Waikiki Surfing by Moonlight

Waikiki Surfing by Moonlight
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Waikiki surfing is more than a sport or a tourist activity. For many, it’s a way of life. But moonlit surfing in Waikiki is a unique experience, drawing athletes from around the world who want to catch a wave after dark. 

The Search For Uncrowded Surf

Surfers are known, notorious even, for going to extremes to find quality, uncrowded surf. And as surf culture continues to spread across the globe, uncrowded surf is increasingly hard to come by. 

Surfers suffer endless air travel fraught with hassles, purposefully endure difficult conditions, and even brave perilous war zones in the pursuit of uncrowded perfection.

But some surfers in Waikiki have the savvy and the guts to take advantage of the night to enjoy (relatively) empty waves at one of the most crowded breaks in the world, Queen’s Beach. 

Dangers and Draws of Waikiki Surfing by Moonlight

Every moonlit surfer knows the frustration of waiting through the night during a good swell to get in the water. It’s dangerous to be out in the ocean at night for a number of reasons. First of all, it’s hard to see. In many places, you can’t see at all.

nighttime in Waikiki

But the beaches of Waikiki offer more advantages for night surfing than most other breaks around the world. Clear skies throughout most of the year allow starlight and moonlight to reflect on the surface. This helps surfers discern subtle changes in the shimmer that indicate an approaching wave at night. And the number of high-rise hotels greatly increases the amount of light at night.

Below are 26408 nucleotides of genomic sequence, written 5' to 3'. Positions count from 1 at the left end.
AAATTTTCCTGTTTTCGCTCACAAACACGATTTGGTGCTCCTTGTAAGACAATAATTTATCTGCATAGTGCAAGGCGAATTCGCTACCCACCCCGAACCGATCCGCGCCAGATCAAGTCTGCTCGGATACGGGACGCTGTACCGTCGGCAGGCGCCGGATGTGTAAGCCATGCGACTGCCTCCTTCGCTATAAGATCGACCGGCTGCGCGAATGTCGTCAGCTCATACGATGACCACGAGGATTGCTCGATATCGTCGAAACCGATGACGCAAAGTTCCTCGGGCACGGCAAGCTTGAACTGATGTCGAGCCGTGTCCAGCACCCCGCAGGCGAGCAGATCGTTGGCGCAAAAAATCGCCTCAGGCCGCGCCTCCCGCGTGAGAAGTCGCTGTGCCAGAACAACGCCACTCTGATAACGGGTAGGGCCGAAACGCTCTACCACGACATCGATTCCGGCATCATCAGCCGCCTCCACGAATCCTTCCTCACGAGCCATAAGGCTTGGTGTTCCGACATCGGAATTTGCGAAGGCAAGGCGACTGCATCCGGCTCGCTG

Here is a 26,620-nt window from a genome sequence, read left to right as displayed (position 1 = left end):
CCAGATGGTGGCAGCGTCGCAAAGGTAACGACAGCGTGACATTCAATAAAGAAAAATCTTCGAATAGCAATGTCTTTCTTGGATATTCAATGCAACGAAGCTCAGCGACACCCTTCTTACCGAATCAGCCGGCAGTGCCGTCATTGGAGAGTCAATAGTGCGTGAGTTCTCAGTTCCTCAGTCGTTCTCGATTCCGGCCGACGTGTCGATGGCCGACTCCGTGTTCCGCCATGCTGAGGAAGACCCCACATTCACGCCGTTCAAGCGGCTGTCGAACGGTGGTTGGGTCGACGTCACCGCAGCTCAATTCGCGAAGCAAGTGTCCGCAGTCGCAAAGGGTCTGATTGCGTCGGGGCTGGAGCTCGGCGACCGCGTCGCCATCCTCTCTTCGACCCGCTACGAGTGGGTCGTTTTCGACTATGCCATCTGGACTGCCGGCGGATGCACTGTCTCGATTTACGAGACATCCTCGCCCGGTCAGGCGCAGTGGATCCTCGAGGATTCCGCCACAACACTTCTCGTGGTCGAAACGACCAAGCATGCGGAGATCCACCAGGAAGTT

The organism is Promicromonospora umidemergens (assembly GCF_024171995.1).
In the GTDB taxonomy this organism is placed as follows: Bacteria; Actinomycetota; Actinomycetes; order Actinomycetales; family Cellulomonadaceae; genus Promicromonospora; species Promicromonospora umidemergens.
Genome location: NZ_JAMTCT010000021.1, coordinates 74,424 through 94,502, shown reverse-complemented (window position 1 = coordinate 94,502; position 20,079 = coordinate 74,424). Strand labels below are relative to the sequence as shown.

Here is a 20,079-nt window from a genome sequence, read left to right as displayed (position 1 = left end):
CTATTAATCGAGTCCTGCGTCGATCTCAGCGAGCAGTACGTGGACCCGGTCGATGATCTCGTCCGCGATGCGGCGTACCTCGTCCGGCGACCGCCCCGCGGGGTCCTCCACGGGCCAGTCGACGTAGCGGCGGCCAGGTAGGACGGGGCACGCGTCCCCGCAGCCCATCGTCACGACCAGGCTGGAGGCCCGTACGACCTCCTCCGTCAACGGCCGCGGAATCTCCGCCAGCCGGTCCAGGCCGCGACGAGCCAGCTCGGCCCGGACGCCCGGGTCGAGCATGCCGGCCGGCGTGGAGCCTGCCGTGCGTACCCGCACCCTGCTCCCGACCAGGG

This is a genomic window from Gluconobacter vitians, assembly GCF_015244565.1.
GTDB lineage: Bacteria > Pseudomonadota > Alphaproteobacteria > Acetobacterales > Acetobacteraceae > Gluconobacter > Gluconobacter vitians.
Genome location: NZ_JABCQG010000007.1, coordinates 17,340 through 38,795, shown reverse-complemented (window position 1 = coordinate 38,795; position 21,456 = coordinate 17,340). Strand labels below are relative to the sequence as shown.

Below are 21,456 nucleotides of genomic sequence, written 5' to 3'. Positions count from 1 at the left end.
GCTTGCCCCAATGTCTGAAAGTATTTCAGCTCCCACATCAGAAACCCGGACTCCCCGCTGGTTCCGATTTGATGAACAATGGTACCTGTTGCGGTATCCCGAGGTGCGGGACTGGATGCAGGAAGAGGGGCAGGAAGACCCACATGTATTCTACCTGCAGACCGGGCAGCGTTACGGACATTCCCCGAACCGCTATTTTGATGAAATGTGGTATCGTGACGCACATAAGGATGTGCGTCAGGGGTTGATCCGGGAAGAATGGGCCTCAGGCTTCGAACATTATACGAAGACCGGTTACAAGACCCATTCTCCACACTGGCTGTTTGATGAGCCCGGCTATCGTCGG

The biggest advantage, though, is the super-bright spotlighting that’s cast onto the break by the hotels fronting it.

For Experienced Surfers Only

It’s important to note that those who do surf at night in Waikiki are intimately familiar with the lineup at Queen’s. They know where to be and, more importantly, where not to be. There are several peaks at Queen’s, and it’s easy to be caught in a bad spot on even the sunniest afternoon. 

The people out at Queen’s at night could probably surf it with their eyes closed anyway.

Also, night surfers never paddle out alone. There are no lifeguards on duty. And it’s dark. If you get into trouble, you’ve only got your mates to look after you. Otherwise, you’re on your own. It’s cold, too.

Waikiki Surfing: Finding That Perfect Wave

There’s nothing quite like getting a perfect wave to yourself, and getting one at Queen’s Beach on any given day is a rarity, a unicorn even. Getting one to yourself under the light of the moon as the stars spin overhead and Waikiki bustles in the glow of streetlights and neon is an entirely singular experience.

Night surfing in Waikiki is no great secret. When the waves are good and the night sky is clear, and particularly when the moon is brightest, there will always be a group of surfers in the water after sundown and well into the night.

But it’s a fraction of the daytime crowd, and one that is categorically friendly. Maybe because everyone shares the feeling of getting away with something, scoring empty waves by simply taking a different approach.